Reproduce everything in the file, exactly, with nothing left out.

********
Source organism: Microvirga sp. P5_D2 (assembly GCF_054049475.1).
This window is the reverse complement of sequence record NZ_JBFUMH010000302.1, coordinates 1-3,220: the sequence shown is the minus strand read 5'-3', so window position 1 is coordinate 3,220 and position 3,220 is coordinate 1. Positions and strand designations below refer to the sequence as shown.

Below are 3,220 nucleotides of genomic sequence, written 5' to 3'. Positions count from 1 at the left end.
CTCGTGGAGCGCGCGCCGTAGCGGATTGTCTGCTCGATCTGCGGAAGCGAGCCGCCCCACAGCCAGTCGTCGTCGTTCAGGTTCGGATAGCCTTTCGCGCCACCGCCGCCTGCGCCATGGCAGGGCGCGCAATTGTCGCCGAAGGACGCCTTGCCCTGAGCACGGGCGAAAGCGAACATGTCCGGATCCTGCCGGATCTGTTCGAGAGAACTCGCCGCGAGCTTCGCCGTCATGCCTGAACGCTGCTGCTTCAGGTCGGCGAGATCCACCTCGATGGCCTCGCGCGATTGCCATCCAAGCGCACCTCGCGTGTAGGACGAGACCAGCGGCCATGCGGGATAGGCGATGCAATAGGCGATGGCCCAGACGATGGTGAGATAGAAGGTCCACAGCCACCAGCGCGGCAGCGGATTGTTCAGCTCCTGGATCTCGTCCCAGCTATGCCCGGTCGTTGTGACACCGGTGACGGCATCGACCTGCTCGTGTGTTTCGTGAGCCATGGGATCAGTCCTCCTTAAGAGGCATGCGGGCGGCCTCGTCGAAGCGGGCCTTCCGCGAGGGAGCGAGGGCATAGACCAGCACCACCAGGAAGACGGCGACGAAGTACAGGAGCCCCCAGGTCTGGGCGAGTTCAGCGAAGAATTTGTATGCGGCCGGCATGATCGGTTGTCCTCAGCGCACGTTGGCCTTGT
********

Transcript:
Source organism: Microvirga sp. P5_D2 (assembly GCF_054049475.1).
This window is the reverse complement of sequence record NZ_JBFUMH010000302.1, coordinates 1-3,220: the sequence shown is the minus strand read 5'-3', so window position 1 is coordinate 3,220 and position 3,220 is coordinate 1. Positions and strand designations below refer to the sequence as shown.

Below are 3,220 nucleotides of genomic sequence, written 5' to 3'. Positions count from 1 at the left end.
CTCGTGGAGCGCGCGCCGTAGCGGATTGTCTGCTCGATCTGCGGAAGCGAGCCGCCCCACAGCCAGTCGTCGTCGTTCAGGTTCGGATAGCCTTTCGCGCCACCGCCGCCTGCGCCATGGCAGGGCGCGCAATTGTCGCCGAAGGACGCCTTGCCCTGAGCACGGGCGAAAGCGAACATGTCCGGATCCTGCCGGATCTGTTCGAGAGAACTCGCCGCGAGCTTCGCCGTCATGCCTGAACGCTGCTGCTTCAGGTCGGCGAGATCCACCTCGATGGCCTCGCGCGATTGCCATCCAAGCGCACCTCGCGTGTAGGACGAGACCAGCGGCCATGCGGGATAGGCGATGCAATAGGCGATGGCCCAGACGATGGTGAGATAGAAGGTCCACAGCCACCAGCGCGGCAGCGGATTGTTCAGCTCCTGGATCTCGTCCCAGCTATGCCCGGTCGTTGTGACACCGGTGACGGCATCGACCTGCTCGTGTGTTTCGTGAGCCATGGGATCAGTCCTCCTTAAGAGGCATGCGGGCGGCCTCGTCGAAGCGGGCCTTCCGCGAGGGAGCGAGGGCATAGACCAGCACCACCAGGAAGACGGCGACGAAGTACAGGAGCCCCCAGGTCTGGGCGAGTTCAGCGAAGAATTTGTATGCGGCCGGCATGATCGGTTGTCCTCAGCGCACGTTGGCCTTGT